Author(s): Hongying Zhang , Xinguo Mao , Jianan Zhang , Xiaoping Chang , Ruilian Jing
      TaSnRK2.8, an SnRK2 (sucrose non-fermenting1-related protein kinase 2) member of wheat, confers enhanced multi-stress tolerances in carbohydrate metabolism. In the study, two types of genomic sequences of TaSnRK2.8 were detected in common wheat. Sequencing analysis showed that there was a variation-enriched region, designated TaSnRK2.8-A-C, covering the eighth intron, the ninth exon and the 3′-flanking region of TaSnRK2.8-A, and no divergence occurred in TaSnRK2.8-B. Single nucleotide polymorphisms in the TaSnRK2.8-A-C region were investigated in 165 wheat accessions. Three of 751 sequenced nucleotide sites were polymorphic. Nucleotide diversity (π) in the region was 0.00068. Sliding-window analysis demonstrated that the nucleotide diversity was highest in the 3′-flanking sequence. As predicted, the highly frequent SNP was significantly associated with seedling biomass under normal conditions, plant height, flag leaf width and water-soluble carbohydrate content under drought conditions. Analysis of variance of correlated traits between accessions with the A and G genotypes indicated that the A variant was the more favorable allele associated with significantly increased seedling biomass and water-soluble carbohydrates. Based on the SNP, we developed a functional marker of TaSnRK2.8-A-C, that could be utilized in wheat breeding programs aimed at improving seedling biomass and water-soluble carbohydrates, and consequently to enhance stress resistance in wheat.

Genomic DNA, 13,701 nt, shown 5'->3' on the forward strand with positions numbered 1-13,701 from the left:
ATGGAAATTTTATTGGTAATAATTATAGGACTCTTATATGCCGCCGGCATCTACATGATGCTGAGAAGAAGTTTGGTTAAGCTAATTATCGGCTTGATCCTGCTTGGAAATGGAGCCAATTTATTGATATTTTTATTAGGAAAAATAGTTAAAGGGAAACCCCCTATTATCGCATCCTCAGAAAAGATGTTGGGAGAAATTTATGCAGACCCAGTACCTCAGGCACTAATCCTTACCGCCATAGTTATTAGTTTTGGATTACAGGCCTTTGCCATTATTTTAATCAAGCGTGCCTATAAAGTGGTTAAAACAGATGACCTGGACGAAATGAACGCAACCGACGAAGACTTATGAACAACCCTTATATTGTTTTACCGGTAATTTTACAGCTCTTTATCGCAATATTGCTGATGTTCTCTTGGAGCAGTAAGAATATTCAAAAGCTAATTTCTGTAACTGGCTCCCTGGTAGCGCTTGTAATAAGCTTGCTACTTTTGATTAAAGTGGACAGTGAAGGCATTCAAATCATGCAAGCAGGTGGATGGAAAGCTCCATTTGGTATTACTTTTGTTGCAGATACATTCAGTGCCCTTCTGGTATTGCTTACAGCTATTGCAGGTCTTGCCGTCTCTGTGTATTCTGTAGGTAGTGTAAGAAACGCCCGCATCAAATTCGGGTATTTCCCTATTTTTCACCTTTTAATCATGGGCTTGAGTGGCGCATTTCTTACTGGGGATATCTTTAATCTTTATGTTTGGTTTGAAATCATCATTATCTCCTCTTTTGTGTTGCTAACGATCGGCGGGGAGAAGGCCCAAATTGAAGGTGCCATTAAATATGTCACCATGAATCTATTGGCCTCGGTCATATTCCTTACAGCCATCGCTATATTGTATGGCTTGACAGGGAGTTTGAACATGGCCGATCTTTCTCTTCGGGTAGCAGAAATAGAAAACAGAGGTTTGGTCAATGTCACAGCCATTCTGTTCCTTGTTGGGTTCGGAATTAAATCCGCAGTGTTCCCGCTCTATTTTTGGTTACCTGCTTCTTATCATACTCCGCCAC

PubDate: 2015-04-13T05:00:37Z
  • The volatile metabolome of grapevine roots: First insights into the
           metabolic response upon phylloxera attack
    • Abstract: Publication date: September 2011
      Source:Plant Physiology and Biochemistry, Volume 49, Issue 9
      Author(s): Nora C. Lawo , Georg J.F. Weingart , Rainer Schuhmacher , Astrid Forneck
      Many plant species respond to herbivore attack by an increased formation of volatile organic compounds. In this preliminary study we analysed the volatile metabolome of grapevine roots [Teleki 5C (Vitis berlandieri Planch. × Vitis riparia Michx.)] with the aim to gain insight into the interaction between phylloxera (Daktulosphaira vitifoliae Fitch; Hemiptera: Phylloxeridae) and grapevine roots. In the first part of the study, headspace solid phase microextraction (HS-SPME) coupled to gas chromatography – mass spectrometry (GC–MS) was used to detect and identify volatile metabolites in uninfested and phylloxera-infested root tips of the grapevine rootstock Teleki 5C. Based on the comparison of deconvoluted mass spectra with spectra databases as well as experimentally derived retention indices with literature values, 38 metabolites were identified, which belong to the major classes of plant volatiles including C6-compounds, terpenes (including modified terpenes), aromatic compounds, alcohols and n-alkanes. Based on these identified metabolites, changes in root volatiles were investigated and resulted in metabolite profiles caused by phylloxera infestation. Our preliminary data indicate that defence related pathways such as the mevalonate and/or alternative isopentenyl pyrophosphate-, the lipoxygenase- (LOX) as well as the phenylpropanoid pathway are affected in root galls as a response to phylloxera attack.
      Highlights ► 38 volatiles identified in healthy and phylloxera-infested grapevine root samples by GC–MS. ► Fourteen differentially expressed metabolites in phylloxera-infested grapevine root tips. ► Root infestation by phylloxera is associated with defence response in grapevine. ► MEV/alt. IPP-, phenylpropanoid- and LOX pathways are affected upon phylloxera attack.

      PubDate: 2015-04-13T05:00:37Z
  • The promoter of a plant defensin gene directs specific expression in
           nematode-induced syncytia in Arabidopsis roots
    • Abstract: Publication date: October 2011
      Source:Plant Physiology and Biochemistry, Volume 49, Issue 10
      Author(s): Shahid Siddique , Krzysztof Wieczorek , Dagmar Szakasits , David P. Kreil , Holger Bohlmann